Do you know the ins and outs of your financial accounts? I didn’t for a long time!
About two months before Steve died, I looked at him working at our kitchen table and stated, “if anything ever happened to you, I wouldn’t know where to start.” Instead of putting it off until later, he had me come with him and showed me right then how to access our finances on his computer.
He simply opened a folder, which all of our financial information was in. I figured that was good enough and went back to what I was doing. If only I knew then what I know now…
A Preview Was Not Good Enough
Fast forward to a few days after the accident. I remembered that conversation. I remembered where the folder was. I found all of our information.
The problem? It wasn’t good enough. I didn’t have enough information to act. Figuring things out was like a full-time job – when I was barely qualified to get through each day. Instead, every day I would have a plan of places to call or go to and hope to find answers. Don’t let this happen to your loved ones!
Here are six quick and simple steps that you can take this weekend to get your finances organized. Don’t forget to share them with your significant other – better yet, do this together!
1. Start a Spreadsheet
Use Excel (or another program) to make a list of all of your accounts. Include checking, savings, retirement, life insurance, loans, investments, basically everything. Locate statements, so you have full details available to complete the rest of the steps below.
2. Add Contact Info.
List contact information for each account. This may be the local bank, a financial advisor or just a customer service phone number. Make sure to list something.
3. Add Beneficiaries
List your beneficiaries for every account. Read my horror story about having incorrect beneficiaries if you need additional motivation!
Some accounts should be Payable On Death (POD) in the event that funds are needed immediately to cover costs (think the accounts at your local bank). The rest should be listed to beneficiaries or to a trust.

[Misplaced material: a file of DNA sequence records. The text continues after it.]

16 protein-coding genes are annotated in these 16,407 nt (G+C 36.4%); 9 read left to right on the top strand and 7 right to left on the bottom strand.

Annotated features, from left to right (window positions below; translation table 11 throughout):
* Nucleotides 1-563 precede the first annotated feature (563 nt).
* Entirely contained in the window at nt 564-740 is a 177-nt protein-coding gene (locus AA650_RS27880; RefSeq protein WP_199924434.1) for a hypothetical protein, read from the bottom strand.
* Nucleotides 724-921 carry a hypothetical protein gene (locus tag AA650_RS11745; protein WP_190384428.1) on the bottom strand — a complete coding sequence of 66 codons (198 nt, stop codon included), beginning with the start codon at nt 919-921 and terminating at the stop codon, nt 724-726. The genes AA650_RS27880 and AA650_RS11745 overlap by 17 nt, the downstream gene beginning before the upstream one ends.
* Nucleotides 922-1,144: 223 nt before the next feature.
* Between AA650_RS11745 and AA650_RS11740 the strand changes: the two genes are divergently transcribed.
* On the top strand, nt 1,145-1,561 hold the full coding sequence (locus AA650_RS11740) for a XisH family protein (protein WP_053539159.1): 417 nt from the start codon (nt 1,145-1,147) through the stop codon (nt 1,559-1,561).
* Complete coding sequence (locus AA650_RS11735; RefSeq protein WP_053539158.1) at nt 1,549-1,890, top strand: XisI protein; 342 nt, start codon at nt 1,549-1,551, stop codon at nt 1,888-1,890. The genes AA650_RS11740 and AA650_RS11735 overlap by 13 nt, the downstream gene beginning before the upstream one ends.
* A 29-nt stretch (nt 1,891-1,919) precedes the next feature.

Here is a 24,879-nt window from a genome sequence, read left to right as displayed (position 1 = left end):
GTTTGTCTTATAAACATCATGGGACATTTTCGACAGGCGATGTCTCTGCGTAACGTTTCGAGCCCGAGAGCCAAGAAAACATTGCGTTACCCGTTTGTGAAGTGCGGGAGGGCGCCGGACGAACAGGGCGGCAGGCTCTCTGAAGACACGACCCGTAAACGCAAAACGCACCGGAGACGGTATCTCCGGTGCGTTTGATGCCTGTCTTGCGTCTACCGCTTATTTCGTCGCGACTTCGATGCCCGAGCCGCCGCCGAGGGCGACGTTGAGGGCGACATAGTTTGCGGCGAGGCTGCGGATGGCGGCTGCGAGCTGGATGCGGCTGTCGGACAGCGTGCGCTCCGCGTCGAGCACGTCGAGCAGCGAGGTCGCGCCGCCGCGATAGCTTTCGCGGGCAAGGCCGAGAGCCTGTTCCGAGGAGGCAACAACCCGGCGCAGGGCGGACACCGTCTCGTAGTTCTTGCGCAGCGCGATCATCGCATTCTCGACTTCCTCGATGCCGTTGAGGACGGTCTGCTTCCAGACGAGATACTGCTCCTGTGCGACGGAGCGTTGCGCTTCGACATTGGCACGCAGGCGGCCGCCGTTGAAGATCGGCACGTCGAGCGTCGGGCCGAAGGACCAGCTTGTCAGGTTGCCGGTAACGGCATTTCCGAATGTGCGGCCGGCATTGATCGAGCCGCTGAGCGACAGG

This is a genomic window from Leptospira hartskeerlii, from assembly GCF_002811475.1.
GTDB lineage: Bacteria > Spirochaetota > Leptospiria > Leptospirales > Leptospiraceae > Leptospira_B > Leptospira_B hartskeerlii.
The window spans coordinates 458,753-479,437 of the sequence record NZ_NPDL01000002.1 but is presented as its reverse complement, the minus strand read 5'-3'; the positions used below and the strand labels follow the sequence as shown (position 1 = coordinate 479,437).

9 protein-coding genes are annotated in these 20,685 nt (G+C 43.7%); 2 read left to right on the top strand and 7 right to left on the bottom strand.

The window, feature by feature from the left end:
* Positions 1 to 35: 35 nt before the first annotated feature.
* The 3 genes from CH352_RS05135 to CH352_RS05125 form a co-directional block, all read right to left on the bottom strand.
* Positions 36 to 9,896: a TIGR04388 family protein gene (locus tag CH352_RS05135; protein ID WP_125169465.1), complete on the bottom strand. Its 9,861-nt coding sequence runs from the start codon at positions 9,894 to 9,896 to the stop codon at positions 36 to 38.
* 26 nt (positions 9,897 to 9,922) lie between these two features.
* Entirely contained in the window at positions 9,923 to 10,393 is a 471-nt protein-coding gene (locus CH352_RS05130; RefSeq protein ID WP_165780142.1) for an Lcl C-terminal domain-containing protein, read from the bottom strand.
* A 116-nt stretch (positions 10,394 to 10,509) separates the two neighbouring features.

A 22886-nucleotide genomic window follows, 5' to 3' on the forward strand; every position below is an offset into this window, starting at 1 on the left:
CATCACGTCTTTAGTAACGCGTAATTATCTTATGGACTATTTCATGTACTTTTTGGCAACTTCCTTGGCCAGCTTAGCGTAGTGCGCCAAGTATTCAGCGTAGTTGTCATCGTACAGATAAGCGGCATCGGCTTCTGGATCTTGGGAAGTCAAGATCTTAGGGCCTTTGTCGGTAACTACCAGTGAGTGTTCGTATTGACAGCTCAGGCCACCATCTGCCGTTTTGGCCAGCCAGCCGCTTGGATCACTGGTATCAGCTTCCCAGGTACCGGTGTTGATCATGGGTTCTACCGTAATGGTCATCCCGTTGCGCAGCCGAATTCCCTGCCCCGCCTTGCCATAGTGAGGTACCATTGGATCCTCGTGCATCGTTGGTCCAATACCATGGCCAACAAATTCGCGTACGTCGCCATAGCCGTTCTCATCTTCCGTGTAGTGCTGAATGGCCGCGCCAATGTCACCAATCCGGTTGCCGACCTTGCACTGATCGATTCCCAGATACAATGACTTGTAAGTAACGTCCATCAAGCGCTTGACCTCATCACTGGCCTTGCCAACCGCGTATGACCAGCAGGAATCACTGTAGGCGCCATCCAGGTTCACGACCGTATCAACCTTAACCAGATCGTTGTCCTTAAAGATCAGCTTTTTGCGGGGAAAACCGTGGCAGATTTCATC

Many accounts do not force you to name a beneficiary – do it anyway! This avoids probate. Keeping the list handy makes it easy to review on a routine basis.
4. Add Account Numbers and Balances
Consider listing account numbers and dollar amounts for any accounts with a loan or asset balance. You should keep this information confidential with the exception of the executor of your estate or financial advisor.
Doing this will make any follow up phone calls so much easier. It’s also important when you’re trying to make changes, such as consolidating accounts.
5. Make It Accessible to the Right People
Store this information where your executor can get to it. If you have it in a safe deposit box, make sure they are a signor. I have a copy on my computer and my parents have a copy since they are now the executors of my estate.
6. Review, Review, Review
Make a plan to review your information. Keep a copy handy for a quick review. I review it annually on the anniversary of Steve’s death. I will never forget to review my information!
Do It – Before It’s Too Late
Get started by gathering all of your financial statements. Make a date (this weekend) with your significant other (if you have one) and start a spreadsheet. Add the contact info. for each company, the beneficiary, any balances and account numbers and then make it accessible to the right people. Review it annually. Rinse, cycle, repeat!
And don’t forget to list, review and update your beneficiaries! I cannot stress enough the importance of this!
Even though my beneficiaries were listed on my sheet, I worried about whether I linked everything to my trust correctly. It took a simple email to ask the bank to update my beneficiaries with the trust information. They had everything printed for me that day, I went in, reviewed it, signed and was done in five minutes. It isn’t as complicated or time intensive as you think. The peace of mind is completely worth it!
Gina: As a financial advisor, we would help clients create these and called them “single sheets.” Basically it was a one page document that encompassed all of the pertinent details of a client’s financial situation – both for the client’s benefit, as well as their beneficiaries should something happen to them. We traditionally did this for older individuals/couples, but as Erin’s experienced, EVERYONE should start and maintain one. Make sure to share this information with your spouse or build/maintain it together!
Do you have a single sheet? If not, do you now plan on starting one soon?